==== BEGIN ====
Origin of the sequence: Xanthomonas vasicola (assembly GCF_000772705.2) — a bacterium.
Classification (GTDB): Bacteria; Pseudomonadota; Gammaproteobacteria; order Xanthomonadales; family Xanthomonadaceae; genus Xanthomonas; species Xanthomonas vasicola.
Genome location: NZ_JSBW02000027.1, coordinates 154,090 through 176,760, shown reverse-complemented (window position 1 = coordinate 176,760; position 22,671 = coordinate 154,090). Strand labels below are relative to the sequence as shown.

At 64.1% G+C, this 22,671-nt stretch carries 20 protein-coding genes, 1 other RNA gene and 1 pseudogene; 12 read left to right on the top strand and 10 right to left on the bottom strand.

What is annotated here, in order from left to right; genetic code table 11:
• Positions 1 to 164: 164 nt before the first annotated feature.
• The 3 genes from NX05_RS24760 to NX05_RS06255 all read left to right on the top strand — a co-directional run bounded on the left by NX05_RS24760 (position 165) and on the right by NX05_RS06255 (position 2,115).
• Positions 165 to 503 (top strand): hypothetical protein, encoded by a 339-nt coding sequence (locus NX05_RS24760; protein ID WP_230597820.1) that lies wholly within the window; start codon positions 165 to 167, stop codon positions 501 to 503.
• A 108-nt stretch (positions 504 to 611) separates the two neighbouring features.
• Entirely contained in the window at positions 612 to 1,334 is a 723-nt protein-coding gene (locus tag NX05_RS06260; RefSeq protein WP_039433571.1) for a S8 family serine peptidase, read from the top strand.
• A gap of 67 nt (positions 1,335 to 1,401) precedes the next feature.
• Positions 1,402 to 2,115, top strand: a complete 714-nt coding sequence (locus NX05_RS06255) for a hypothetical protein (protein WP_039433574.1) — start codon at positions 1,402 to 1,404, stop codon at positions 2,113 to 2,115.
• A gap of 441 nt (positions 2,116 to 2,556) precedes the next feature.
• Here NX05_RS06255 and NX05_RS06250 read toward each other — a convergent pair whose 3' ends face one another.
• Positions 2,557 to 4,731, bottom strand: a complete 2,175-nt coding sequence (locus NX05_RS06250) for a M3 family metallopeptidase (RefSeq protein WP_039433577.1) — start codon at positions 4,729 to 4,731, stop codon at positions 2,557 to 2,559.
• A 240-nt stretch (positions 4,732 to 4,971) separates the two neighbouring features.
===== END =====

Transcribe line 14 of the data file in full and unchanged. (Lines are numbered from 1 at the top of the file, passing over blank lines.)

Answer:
• Here NX05_RS06255 and NX05_RS06250 read toward each other — a convergent pair whose 3' ends face one another.